Calls for comment from managers at Darling's plant here have not been returned. But last fall, plant manager Gil Gutierrez said that his plant was a clean operation. "I tell you what - you can eat off our floors now," Gutierrez said in an interview.
Environmental activists in Los Angeles say the violations and the delays in enforcement action against Darling International are typical of a plant located in one of the poorer sections of the city. "It doesn't surprise me at all" said Carlos Porras of the Citizens for a Better Environment. "This is the classic example of industry taking advantage of the poor. When these companies set up shop in large cities, it always happens to be in areas high in minority populations, yet low in income and political pull."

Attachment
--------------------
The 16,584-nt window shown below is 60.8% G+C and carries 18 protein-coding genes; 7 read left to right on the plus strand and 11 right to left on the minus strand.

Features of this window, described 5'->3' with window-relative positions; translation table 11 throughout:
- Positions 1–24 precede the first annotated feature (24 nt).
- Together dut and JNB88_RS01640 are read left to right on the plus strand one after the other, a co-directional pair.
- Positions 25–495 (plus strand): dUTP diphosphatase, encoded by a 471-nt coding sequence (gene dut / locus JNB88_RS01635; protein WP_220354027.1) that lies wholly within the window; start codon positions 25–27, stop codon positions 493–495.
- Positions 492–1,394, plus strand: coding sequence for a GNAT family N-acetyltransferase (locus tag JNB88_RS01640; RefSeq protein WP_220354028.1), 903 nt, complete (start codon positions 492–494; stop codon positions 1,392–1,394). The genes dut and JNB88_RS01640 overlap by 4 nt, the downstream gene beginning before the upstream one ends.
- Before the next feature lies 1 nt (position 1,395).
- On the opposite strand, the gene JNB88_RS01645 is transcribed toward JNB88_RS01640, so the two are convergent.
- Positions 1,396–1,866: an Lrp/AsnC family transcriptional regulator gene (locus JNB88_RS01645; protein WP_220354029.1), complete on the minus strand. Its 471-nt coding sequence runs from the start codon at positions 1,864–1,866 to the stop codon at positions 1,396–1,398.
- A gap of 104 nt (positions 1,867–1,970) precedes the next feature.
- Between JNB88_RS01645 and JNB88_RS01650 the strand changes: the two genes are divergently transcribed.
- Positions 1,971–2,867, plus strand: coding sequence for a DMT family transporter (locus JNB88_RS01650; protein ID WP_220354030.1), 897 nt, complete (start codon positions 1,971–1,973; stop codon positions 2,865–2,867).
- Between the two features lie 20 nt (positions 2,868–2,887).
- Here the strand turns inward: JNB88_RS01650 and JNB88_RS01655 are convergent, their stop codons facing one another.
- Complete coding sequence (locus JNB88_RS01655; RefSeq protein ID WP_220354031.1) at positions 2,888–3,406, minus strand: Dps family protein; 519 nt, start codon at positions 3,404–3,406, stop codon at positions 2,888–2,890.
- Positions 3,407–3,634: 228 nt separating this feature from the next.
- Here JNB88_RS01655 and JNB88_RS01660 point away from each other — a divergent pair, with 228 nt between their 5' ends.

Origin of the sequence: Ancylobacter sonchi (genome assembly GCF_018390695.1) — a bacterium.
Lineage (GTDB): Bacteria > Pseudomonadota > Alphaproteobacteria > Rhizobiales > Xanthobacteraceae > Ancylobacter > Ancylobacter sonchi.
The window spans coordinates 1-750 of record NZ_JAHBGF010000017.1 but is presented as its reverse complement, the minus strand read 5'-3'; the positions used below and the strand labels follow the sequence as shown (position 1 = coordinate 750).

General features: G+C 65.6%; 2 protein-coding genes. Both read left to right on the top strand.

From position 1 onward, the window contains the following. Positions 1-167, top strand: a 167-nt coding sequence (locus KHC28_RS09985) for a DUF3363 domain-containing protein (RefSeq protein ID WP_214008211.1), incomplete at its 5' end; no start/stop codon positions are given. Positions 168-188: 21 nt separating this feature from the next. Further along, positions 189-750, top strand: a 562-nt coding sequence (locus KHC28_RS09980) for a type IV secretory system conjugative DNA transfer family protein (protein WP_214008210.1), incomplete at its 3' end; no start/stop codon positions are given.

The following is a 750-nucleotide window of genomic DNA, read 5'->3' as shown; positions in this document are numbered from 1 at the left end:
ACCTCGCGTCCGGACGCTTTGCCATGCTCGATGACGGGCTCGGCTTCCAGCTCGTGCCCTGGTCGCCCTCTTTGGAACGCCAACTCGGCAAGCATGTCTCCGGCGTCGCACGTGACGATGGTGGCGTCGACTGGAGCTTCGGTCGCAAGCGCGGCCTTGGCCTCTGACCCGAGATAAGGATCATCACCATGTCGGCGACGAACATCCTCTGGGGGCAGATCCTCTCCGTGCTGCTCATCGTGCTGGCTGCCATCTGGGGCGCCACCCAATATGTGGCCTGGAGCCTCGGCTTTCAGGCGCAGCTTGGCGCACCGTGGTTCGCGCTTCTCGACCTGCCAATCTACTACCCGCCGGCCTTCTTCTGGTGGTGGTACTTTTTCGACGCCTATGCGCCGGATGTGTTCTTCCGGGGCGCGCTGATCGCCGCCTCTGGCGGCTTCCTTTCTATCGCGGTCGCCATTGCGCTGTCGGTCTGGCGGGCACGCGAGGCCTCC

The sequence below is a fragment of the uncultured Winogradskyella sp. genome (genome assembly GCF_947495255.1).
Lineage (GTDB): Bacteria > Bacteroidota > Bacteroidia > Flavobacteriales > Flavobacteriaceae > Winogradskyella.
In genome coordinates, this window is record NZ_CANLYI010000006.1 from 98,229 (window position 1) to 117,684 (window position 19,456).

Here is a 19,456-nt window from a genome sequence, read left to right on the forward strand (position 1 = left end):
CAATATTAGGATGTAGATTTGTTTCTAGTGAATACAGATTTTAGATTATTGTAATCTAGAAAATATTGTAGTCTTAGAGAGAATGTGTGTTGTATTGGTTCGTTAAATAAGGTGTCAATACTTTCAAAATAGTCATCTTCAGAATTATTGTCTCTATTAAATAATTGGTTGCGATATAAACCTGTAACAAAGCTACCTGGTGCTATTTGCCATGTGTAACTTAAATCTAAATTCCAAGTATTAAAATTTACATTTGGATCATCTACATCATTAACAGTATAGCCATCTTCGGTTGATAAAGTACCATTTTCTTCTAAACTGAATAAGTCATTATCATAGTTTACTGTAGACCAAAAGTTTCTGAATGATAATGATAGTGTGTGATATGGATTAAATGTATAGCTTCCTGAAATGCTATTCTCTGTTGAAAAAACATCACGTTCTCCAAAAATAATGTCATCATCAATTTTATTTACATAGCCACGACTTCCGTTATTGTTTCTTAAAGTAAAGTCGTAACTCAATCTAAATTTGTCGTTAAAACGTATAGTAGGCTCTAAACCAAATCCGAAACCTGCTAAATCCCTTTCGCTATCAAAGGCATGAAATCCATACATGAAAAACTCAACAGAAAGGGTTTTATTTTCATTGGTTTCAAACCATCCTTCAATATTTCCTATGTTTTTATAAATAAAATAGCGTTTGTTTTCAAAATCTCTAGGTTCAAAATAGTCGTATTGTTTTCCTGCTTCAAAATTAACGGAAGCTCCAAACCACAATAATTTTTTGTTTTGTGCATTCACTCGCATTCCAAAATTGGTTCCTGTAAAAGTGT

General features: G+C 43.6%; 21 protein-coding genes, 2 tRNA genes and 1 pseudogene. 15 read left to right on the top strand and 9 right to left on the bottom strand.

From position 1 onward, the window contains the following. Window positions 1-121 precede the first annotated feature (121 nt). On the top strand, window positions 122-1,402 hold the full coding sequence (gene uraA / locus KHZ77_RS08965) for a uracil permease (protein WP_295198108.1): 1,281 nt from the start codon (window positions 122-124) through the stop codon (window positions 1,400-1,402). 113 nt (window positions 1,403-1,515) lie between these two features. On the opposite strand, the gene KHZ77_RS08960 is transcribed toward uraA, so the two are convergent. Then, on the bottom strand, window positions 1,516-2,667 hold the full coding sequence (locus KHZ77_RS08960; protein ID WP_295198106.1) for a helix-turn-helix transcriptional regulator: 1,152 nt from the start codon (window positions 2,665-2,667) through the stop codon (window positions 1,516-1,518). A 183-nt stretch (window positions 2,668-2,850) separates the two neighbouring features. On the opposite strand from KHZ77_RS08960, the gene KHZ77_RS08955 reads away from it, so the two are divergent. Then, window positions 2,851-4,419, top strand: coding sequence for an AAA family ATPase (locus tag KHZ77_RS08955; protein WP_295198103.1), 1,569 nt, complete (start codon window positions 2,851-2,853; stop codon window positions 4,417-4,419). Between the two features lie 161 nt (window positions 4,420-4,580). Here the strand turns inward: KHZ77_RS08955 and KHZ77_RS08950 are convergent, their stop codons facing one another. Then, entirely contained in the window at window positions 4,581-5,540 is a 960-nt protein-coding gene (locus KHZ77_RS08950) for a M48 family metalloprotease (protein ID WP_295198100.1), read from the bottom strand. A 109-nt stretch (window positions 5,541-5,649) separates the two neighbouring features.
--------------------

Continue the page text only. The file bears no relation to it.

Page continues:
South Coast AQMD attorney Joe Panasiti said he had no problem with Darling's location, or with the nature of the operation. "Large companies have been locating themselves alongside waterways and within city limits since the advent of the industrial revolution," Panasiti said in an interview. But why do the major polluters seem to land in the poor neighborhoods? "I guess it's a matter of money."
Panasiti said he learned of the Minnesota indictments last month, but said officials at the air-quality district are committed to encouraging business operations in the Southland. Regulators simply need to keep their priorities in balance, he added. "You just can't let the good sense hide the bad scents."